10 funniest idioms in the English language plus meanings and origins - from donkey's years to pardon my French

These common phrases have some humorous links

The English language is full of many idioms, phrases which have an overall meaning which can not be taken from the individual meanings of the individual words. Many of these idioms are linked to food and drink, while even more are linked to animals. Some have sinister meanings and others have a meaning you wouldn’t expect. Some are just so strange they’re funny. Keep reading to find out the meanings and origins of 10 of the most hilarious idioms.

To learn even more about the language and etymology, check out our dedicated words and meanings page and also articles such as 15 famous film phrases and what they mean - from ‘hasta la vista’ to 'nobody puts Baby in a corner’ and 12 best Wordle starting words: good five-letter words to start Wordle with.

When pigs fly

Meaning: A phrase used ironically or sarcastically to express someone’s complete disbelief that something will happen.

Origin: It’s unclear where this phrase comes from, but many many believe that it may have originated from Scotland. One thing language experts can agree on is that it’s been around for centuries.

Everything but the kitchen sink

Meaning: This saying is expressed when someone has got a lot of luggage with them, including every imaginable item. It’s often said in jest to lightly tease someone who has a lot of things with them.

Origin: The expression is said to have originated in the early 1900s, but gained popularity during World War Two, where it was said that everything but the kitchen sink was thrown at the enemy. This is because many household items were contributed to the war effort, but the sinks - which were then cast iron - stayed in place because they were too heavy to be moved.

Bob’s your uncle

Meaning: This saying is used to express how easy it will be to do something or use something.

Origin: The phrase apparently came out in 1887 when UK Prime Minister Robert Gascoyne-Cecil appointed his nephew Arthur James Balfour as Minister for Ireland. The phrase was coined when Balfour referred to the Prime Minister as Uncle Bob. People thought that it was easy for Balfour to get his role because of his family connection.

Raining cats and dogs

Meaning: This idiom simply means that it’s raining very heavily.

Origin: There is great confusion about the origin of this phrase. Cats were apparently thought to have influence over storms in Nordic times, and people also believed that dogs were symbols of storms. There are images of both creatures alongside descriptions of the Norse storm god Odin. There are also those who believe it comes from Tudor times when cats and dogs were housed in the rafters of the house, but during times of heavy wind the pets would fall down into the main house. Other people think it came from the 17th century, when there were a large number of stray dogs and cats on the streets. During times of heavy rain people would retreat to their houses but stray animals would be left outside and sadly perish. When the rain passed and people came back out of their houses they would be confronted by the animal’s bodies and it would appear as if it actually had been raining cats and dogs.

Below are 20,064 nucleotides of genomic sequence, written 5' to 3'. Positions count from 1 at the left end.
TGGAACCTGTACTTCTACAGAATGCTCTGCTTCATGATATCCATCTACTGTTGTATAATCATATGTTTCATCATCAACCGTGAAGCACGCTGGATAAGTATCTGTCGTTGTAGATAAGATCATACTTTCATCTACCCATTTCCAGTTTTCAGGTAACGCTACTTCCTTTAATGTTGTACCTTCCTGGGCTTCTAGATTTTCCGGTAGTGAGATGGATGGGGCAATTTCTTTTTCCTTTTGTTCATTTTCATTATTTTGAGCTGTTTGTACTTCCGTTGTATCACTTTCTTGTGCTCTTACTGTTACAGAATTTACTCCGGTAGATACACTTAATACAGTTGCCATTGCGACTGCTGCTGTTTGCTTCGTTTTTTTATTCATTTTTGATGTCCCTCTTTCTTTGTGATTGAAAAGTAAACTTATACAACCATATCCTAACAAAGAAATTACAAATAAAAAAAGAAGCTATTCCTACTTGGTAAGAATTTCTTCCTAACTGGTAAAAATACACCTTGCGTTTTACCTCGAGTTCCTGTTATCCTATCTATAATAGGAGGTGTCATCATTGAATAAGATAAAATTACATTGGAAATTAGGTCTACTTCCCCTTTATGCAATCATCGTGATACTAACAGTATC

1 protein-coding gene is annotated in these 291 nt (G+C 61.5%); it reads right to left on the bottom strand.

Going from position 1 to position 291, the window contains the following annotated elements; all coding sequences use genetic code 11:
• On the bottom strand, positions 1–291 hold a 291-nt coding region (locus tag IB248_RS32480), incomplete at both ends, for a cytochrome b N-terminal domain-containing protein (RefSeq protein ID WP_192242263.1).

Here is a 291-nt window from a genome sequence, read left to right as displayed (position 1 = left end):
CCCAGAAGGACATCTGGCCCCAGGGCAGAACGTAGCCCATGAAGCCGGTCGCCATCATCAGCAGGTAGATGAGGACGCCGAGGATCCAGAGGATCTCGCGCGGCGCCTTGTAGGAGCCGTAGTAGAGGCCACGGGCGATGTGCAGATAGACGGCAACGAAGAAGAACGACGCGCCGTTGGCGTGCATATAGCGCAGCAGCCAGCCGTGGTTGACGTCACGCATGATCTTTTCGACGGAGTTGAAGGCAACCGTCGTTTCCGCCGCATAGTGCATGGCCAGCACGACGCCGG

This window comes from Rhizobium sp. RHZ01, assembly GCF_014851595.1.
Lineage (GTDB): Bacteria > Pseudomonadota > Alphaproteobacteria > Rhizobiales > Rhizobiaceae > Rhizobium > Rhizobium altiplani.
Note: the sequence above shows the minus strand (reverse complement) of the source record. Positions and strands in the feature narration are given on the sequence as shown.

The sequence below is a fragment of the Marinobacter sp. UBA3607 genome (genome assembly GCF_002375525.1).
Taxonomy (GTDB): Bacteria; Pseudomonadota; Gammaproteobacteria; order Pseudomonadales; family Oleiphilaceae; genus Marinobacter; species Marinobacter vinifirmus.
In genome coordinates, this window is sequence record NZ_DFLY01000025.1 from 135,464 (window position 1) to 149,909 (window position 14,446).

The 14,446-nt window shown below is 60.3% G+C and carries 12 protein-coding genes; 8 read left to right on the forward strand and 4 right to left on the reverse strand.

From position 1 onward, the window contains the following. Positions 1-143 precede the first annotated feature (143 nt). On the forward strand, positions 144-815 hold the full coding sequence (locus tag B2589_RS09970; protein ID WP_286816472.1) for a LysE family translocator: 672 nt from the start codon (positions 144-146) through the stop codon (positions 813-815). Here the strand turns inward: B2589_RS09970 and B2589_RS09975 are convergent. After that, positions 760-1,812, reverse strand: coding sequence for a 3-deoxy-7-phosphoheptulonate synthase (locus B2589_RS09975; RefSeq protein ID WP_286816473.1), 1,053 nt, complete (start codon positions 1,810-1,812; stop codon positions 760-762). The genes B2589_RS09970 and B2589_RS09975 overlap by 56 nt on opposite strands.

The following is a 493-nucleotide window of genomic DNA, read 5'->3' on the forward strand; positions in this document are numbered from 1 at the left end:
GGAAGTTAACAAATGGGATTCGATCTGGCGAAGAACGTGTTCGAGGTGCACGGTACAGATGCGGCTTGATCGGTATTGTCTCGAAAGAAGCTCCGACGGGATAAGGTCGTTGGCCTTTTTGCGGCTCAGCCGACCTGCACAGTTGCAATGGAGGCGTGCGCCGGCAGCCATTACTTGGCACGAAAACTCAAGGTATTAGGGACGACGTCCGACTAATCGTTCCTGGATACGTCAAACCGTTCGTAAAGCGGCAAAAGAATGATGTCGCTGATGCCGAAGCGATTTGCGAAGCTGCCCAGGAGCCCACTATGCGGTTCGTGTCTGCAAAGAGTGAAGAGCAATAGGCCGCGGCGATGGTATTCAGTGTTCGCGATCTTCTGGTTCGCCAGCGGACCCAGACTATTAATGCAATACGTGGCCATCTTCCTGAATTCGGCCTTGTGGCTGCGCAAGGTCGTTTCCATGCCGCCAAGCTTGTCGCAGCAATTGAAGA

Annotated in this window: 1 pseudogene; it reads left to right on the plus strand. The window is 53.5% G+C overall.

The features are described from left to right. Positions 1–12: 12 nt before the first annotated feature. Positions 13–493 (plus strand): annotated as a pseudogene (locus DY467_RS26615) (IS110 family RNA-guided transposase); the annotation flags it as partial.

10 funniest idioms in the English language - from donkey's years to pardon my French.10 funniest idioms in the English language - from donkey's years to pardon my French.
10 funniest idioms in the English language - from donkey's years to pardon my French.

Pardon my French

Meaning: People use this phrase to excuse themselves when they have said a profanity or a word which may be considered offensive.

Origin: This idiom apparently once had a very literal meaning, and people in England would say it if they spoke a French word and then realised the person they were speaking to didn’t understand French. But, conflict between England and France led to the phrase being used when speaking about anything rude or unsavoury.

Put a sock in it

Meaning: This phrase is said when asking someone to be quiet and stop talking.

Origin: The earliest known mention of this phrase is in a letter published by the London literary magazine The Athenæum in August 1919 when someone wrote about the expression “Put a sock in it,” meaning “Leave off talking, singing or shouting”. 

Donkey’s years

Meaning: If you say something has lasted for donkey’s years you mean it has lasted for an extremely long time.

Origin:  The phrase was first used in the 20th century, and was created in reference to donkey’s having particularly long ears.

All talk and no trousers

Meaning: This idiom is used to describe someone who talks a lot but doesn’t follow through with actions. Another version of this is ‘no mouth and all trousers’.

Origin: It’s not clear exactly where the phrase comes from, but it was thought to have started in Northern Ireland.

More holes than Swiss cheese

Meaning: This saying is used when talking about something which has so many flaws in it so it can’t be trusted or used correctly. Swiss cheese does literally have lots of holes in it.

Origin: The origin of the phrase is unclear, but is thought to have been around for some time.

Eager beaver

Meaning: Someone who is described as an eager beaver is extremely enthusiastic and passionate about something and works very hard.

Origin: This idiom dates back to the 20th century when people noticed how hard beavers worked to build and perfect their homes. It was said to be particularly popular during the 1940s and 1950s.

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